To further address polarization, gifted students—like all students—should be educated to value and respect different ways of thinking. In particular, it is important for the gifted 5 percent of achievers to have compassion for those who are not as gifted and who likely face many more challenges throughout their lives because they do not have this cognitive or other head start. The gifted should recognize that though they have earned some of their station in life, being a good citizen may increase their responsibility to care for the common good, given that they started on second or third base. This may lead to solving consequential real-world problems that can improve the common good.

9. Practical Implications

9.1. Identification of Gifted Students (and Really All Students) on a Developmental Continuum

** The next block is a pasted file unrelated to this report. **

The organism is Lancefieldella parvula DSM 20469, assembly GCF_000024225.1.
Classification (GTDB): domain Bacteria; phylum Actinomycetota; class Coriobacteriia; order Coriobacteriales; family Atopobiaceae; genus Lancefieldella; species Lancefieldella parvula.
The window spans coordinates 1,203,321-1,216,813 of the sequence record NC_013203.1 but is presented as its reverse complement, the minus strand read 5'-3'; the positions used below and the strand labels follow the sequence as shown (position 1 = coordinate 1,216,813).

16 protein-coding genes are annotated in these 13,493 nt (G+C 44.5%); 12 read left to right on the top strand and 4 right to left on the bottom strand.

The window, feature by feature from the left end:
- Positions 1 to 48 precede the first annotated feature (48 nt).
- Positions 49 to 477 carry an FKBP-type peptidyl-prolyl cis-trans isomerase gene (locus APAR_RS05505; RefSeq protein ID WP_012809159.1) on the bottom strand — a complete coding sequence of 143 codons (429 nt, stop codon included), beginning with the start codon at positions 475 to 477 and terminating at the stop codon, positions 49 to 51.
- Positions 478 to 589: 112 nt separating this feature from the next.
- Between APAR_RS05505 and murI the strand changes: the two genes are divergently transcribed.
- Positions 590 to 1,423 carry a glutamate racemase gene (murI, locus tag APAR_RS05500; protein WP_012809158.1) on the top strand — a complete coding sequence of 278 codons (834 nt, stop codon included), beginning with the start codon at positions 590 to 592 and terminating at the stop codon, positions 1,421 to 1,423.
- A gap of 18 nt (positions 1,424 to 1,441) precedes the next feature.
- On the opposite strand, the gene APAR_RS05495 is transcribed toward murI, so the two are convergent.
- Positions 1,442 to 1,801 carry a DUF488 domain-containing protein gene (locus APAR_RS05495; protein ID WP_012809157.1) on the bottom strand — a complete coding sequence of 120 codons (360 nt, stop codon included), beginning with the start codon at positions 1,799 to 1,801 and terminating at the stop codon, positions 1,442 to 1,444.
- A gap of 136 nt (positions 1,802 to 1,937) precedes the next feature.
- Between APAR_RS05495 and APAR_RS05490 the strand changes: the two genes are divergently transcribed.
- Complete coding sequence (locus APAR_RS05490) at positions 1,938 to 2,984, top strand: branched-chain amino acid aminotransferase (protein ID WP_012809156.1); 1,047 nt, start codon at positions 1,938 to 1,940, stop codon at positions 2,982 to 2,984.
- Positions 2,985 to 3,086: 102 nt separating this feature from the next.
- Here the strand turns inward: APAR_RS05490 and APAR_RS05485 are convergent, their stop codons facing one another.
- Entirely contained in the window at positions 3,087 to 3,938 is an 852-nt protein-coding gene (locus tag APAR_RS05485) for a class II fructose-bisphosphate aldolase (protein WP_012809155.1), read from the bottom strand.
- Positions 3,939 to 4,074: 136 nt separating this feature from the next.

First, students with high potential must be accurately identified. Research has repeatedly shown that formal assessments capture students that are missed through teacher nomination processes, and formal assessments also lead to more equitable identification rates across ethnic groups (e.g., Card and Giuliano 2016; Grissom and Redding 2016; McBee et al. 2016). Schools should therefore be universally screening students for high aptitude (Card and Giuliano 2016; Dynarski 2018), and also comparing students to others with similar opportunities to learn using local norms to further broaden the group of those identified and are ready for more challenging educational opportunities (Peters et al. 2019). Screening all students at an early age, on mathematical, verbal, and spatial reasoning, and then matching those students to the right mix or dosage of appropriate learning opportunities, can do a great deal to help develop their talents to the fullest (Wai and Lakin 2020). Testing at more than one point in time is important as well, to make room for late bloomers and to ensure educational programming is matched to short-term developmental need (Kaufman 2013). More generally, individuality is wide ranging and society should encourage multiple forms of talent and find productive ways to encourage intellectual diversity. This screening and support should apply to all students in schools, not just a somewhat arbitrarily defined set of students. As Sternberg (2020) noted, real-world problems often have features that are not found in typical intellectual and academic test items, and so we should always be open to considering new aptitude-related constructs and measures that can supplement current testing.